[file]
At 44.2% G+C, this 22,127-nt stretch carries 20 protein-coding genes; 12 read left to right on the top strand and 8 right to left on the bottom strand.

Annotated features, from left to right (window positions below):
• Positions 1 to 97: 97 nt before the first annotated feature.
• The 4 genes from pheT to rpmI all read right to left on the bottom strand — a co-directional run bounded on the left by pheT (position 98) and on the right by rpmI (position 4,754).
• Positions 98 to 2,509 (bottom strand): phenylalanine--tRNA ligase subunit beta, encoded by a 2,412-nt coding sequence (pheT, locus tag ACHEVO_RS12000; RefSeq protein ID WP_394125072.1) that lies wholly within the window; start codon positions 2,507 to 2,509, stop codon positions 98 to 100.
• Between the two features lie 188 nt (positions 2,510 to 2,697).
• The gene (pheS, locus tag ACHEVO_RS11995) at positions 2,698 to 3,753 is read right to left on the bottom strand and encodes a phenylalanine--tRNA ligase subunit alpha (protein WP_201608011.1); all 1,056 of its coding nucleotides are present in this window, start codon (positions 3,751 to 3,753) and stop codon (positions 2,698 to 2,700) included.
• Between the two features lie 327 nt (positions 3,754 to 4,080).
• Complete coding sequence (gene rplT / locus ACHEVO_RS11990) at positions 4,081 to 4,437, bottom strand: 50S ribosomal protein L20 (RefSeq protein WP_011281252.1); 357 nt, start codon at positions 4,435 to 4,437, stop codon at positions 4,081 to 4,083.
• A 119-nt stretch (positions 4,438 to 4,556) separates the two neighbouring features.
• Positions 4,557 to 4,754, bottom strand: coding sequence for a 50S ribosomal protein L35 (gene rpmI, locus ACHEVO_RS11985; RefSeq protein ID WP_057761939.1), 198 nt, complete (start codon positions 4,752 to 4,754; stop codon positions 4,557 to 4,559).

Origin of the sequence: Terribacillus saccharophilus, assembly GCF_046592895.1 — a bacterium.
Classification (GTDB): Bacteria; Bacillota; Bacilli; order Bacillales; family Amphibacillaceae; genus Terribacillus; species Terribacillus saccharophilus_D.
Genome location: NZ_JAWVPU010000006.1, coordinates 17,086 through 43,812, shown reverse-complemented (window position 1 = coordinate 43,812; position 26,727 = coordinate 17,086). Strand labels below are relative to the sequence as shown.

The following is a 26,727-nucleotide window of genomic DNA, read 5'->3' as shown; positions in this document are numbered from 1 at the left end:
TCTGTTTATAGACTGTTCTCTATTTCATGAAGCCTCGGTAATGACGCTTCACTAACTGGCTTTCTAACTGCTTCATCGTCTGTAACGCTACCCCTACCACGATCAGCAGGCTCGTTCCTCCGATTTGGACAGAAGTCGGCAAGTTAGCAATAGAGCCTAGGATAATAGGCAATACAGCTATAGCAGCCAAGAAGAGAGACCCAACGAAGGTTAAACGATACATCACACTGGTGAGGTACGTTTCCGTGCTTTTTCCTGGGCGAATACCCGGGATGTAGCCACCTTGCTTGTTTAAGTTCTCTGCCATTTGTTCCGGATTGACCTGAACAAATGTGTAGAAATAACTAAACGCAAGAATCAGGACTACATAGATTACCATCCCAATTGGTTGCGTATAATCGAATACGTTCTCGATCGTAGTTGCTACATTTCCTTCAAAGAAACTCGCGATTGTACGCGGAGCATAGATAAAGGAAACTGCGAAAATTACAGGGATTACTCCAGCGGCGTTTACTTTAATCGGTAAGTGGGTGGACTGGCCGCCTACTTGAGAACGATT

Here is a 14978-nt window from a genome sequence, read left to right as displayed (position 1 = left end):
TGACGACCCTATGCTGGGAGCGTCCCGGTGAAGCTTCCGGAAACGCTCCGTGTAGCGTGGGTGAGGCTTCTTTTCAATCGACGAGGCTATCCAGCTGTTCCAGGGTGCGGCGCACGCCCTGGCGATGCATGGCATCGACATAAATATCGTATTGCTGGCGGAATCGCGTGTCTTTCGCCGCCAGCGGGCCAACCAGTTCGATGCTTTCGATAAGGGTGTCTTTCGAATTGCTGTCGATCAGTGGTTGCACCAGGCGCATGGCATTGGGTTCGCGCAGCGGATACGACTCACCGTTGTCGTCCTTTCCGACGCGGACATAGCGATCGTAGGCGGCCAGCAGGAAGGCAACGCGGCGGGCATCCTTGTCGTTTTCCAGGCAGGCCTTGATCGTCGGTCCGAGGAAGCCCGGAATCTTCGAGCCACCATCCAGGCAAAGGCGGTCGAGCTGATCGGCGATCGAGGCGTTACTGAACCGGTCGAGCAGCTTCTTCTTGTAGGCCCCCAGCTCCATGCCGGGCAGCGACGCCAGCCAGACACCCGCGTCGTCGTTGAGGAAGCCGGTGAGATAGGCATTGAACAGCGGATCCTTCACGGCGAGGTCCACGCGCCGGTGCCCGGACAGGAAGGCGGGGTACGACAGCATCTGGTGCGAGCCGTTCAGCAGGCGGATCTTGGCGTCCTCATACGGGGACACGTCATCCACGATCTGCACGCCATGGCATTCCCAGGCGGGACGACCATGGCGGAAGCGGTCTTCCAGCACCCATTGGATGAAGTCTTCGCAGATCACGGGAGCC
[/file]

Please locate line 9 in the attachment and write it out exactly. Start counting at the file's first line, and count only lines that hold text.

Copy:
• Complete coding sequence (gene rplT / locus ACHEVO_RS11990) at positions 4,081 to 4,437, bottom strand: 50S ribosomal protein L20 (RefSeq protein WP_011281252.1); 357 nt, start codon at positions 4,435 to 4,437, stop codon at positions 4,081 to 4,083.